ENGLEWOOD, COLO. – Dish Network remains open to just about any option that will help it launch its planned cellular voice and data network, Dish chairman Charlie Ergen said during a recent conference call with investors and reporters.
The options could include an acquisition of T-Mobile or partnerships with carriers such as Sprint and TMobile, Ergen said.
Dish also remains open to a merger with DirecTV in the mature satellite-TV business, he said. A merger “makes a lot of sense” given that the merged companies would have greater leverage with the big five programming groups, which are raising content prices at a rate of four to five times that of inflation, he said. Consolidation of cable companies might also drive the two companies together to level the playing field, he said.
Dish also remains interested in acquiring unused spectrum owned by Lightsquared, which is in bankruptcy, even though a bankruptcy judge shot down Dish’s $2.2 billion bid for the company. The judge wanted Dish to come to the court with a bid that had the backing of Lightsquared’s management, Ergen noted.
Lightsquared spectrum, however, is “not a musthave” for Dish, in part because some of the spectrum was found to interfere with GPS equipment, he said.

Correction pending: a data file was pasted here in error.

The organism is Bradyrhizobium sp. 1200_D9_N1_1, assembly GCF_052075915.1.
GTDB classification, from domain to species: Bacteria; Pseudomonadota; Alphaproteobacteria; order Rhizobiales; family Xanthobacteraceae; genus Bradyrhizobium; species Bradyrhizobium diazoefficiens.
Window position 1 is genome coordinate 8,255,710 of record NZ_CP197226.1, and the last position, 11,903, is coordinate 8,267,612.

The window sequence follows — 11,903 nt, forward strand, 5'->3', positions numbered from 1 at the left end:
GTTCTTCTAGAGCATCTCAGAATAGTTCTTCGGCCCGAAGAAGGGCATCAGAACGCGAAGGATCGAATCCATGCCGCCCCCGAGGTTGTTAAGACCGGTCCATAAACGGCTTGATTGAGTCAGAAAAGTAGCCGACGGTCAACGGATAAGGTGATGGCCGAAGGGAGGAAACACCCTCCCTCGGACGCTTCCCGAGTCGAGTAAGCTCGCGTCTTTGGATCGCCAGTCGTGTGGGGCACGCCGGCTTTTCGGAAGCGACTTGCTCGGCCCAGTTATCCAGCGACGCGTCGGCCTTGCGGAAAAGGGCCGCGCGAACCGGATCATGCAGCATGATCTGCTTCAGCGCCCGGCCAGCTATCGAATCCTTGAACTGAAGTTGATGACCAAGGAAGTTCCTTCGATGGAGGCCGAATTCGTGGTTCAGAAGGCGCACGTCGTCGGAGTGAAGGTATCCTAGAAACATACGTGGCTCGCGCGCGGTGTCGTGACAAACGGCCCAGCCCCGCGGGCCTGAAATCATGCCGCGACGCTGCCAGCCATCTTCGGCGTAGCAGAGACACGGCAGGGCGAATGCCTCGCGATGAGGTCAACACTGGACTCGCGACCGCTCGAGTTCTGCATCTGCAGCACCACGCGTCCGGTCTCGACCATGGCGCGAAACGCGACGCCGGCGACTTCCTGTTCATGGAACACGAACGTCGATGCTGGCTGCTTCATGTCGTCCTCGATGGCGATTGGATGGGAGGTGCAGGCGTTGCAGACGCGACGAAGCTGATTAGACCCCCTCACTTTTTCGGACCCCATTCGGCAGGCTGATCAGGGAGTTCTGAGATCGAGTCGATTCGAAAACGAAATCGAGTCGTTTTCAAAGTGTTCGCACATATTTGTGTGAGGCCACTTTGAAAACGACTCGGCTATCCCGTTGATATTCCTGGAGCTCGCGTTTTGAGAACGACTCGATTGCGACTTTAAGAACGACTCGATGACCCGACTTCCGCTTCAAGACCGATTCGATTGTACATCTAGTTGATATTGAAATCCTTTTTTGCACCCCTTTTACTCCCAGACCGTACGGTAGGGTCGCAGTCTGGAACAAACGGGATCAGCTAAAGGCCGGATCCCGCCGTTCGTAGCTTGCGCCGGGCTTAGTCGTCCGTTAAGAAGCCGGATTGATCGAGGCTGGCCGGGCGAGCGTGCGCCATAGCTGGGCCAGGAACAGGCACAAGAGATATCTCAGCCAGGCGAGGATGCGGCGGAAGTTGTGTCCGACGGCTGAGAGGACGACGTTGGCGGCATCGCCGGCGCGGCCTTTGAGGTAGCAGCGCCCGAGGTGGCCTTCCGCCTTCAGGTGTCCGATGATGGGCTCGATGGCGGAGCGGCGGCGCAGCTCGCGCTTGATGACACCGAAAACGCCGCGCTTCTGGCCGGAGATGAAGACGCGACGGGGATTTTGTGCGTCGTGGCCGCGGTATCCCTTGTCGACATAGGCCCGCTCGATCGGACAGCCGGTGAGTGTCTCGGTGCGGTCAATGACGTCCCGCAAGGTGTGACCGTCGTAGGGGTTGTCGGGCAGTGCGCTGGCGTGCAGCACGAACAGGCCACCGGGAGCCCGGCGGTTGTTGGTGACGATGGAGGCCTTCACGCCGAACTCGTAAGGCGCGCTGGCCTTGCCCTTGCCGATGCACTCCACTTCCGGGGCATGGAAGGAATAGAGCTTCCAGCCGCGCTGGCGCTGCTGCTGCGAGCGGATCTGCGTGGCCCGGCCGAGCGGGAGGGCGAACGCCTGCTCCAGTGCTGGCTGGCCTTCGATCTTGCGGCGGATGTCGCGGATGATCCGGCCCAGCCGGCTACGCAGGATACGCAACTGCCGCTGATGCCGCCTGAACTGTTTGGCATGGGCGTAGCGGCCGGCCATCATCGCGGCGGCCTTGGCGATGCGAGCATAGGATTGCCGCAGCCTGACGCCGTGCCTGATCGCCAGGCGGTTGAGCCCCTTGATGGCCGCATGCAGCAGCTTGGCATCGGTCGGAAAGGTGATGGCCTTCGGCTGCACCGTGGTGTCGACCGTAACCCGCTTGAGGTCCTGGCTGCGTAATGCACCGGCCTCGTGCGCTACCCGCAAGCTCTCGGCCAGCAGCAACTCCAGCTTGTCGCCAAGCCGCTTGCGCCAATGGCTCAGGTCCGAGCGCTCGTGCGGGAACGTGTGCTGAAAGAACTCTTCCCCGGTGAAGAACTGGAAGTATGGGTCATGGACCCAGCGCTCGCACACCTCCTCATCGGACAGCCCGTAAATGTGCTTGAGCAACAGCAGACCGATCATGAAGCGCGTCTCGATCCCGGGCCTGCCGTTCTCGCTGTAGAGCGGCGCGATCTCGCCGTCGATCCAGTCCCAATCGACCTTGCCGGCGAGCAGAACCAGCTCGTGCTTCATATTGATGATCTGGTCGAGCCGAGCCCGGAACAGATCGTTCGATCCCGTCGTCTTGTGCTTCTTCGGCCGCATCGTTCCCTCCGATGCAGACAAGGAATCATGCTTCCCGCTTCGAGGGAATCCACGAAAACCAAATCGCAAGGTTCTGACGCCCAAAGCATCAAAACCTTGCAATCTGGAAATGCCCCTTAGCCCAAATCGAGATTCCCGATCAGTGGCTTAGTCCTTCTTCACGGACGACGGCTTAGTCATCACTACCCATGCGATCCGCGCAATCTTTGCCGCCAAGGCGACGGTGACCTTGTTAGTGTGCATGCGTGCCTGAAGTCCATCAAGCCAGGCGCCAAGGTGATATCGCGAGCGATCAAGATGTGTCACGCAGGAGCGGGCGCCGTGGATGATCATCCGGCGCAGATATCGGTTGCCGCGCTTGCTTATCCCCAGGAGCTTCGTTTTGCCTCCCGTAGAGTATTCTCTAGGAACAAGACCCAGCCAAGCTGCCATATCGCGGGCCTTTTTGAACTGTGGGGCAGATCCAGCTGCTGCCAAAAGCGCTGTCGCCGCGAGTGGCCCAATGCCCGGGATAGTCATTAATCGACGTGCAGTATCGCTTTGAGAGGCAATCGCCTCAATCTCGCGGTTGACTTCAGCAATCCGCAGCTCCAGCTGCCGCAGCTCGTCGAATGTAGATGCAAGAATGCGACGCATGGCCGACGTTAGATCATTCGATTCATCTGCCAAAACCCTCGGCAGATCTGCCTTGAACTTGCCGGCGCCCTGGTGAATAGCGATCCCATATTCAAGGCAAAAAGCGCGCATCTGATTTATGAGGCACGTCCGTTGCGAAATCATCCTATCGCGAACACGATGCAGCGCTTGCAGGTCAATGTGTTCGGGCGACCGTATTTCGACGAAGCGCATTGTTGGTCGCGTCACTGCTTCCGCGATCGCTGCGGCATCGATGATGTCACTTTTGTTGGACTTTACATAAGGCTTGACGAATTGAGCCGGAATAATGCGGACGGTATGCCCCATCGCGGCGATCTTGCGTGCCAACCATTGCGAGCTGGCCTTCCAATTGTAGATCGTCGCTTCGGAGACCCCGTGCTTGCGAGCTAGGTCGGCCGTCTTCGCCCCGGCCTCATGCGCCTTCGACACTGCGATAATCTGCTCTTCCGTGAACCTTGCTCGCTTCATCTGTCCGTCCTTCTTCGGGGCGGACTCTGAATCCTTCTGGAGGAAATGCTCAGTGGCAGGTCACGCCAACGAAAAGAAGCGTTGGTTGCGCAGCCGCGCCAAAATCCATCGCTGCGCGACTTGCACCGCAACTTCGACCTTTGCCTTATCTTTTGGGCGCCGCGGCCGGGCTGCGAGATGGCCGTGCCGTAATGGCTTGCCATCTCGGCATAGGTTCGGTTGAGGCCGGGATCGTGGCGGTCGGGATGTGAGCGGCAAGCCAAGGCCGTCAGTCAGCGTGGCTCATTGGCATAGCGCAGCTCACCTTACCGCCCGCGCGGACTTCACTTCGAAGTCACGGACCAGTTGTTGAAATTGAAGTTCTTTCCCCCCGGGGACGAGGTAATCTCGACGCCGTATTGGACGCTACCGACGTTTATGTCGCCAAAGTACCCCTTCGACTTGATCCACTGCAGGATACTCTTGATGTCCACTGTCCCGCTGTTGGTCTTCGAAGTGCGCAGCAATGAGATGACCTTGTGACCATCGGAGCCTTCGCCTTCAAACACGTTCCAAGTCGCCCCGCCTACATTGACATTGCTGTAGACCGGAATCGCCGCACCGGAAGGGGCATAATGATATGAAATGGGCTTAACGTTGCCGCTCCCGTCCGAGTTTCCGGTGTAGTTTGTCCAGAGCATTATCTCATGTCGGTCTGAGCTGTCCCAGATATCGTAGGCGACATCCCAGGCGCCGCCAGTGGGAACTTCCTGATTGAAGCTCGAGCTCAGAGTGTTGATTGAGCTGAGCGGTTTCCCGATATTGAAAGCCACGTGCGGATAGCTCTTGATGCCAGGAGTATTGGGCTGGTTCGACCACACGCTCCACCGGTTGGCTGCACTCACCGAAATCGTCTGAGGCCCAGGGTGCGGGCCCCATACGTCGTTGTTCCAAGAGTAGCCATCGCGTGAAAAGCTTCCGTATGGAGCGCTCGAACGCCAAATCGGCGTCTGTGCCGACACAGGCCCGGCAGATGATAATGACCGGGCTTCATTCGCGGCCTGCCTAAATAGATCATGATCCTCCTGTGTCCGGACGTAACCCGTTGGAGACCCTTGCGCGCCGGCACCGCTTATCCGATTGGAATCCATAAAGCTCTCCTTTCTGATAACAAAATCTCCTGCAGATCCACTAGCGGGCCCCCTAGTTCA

As for potential cellular-carrier acquisition targets, the only potential target at this point would be T-Mobile, Ergen said, because of Sprint’s recent acquisition of Clearwire, SoftBank’s acquisition of a majority of Sprint, T-Mobile’s acquisition of MetroPCS, and AT&T’s planned acquisition of Leap Wireless. T-Mobile owner Deutsche Telekon has made it known it would sell TMobile for the “proper consideration,” Ergen noted.
Potential wireless-carrier partners include Sprint, Ergen said. He cited the aggressiveness of new majority owner SoftBank and Sprint’s ample national spectrum for video over LTE following the acquisition by Sprint’s of the portion of Clearwire that it didn’t already own. Dish “will fit pretty well with where they might want to go,” Ergen said of Sprint.
When asked about a potential Dish-DirecTV merger, Ergen noted that one holdup is the two companies’ slightly different strategic directions. Unlike DirecTV, Dish wants to move into wireless voice and data service and into video over cellular outside the home, Ergen explained.
Government regulators are another potential hurdle, though the market has changed since Dish and DirecTV withdrew their first merger agreement in late 2002 because of federal regulators’ antitrust concerns, he said. “It’s a different environment today,” Ergen contended, noting that telcos AT&T and Verizon have entered the pay-TV business and that over-thetop (OTT) video services have proliferated.
Dish remains committed to entering the wireless voice and data market because current video service offered by Dish featuring multiple linear channels is a “mature” opportunity, Ergen said. He said he sees “tremendous opportunity” for Dish and its content providers to take video outside the home to tap higher profits made possible by “more-targeted advertising.”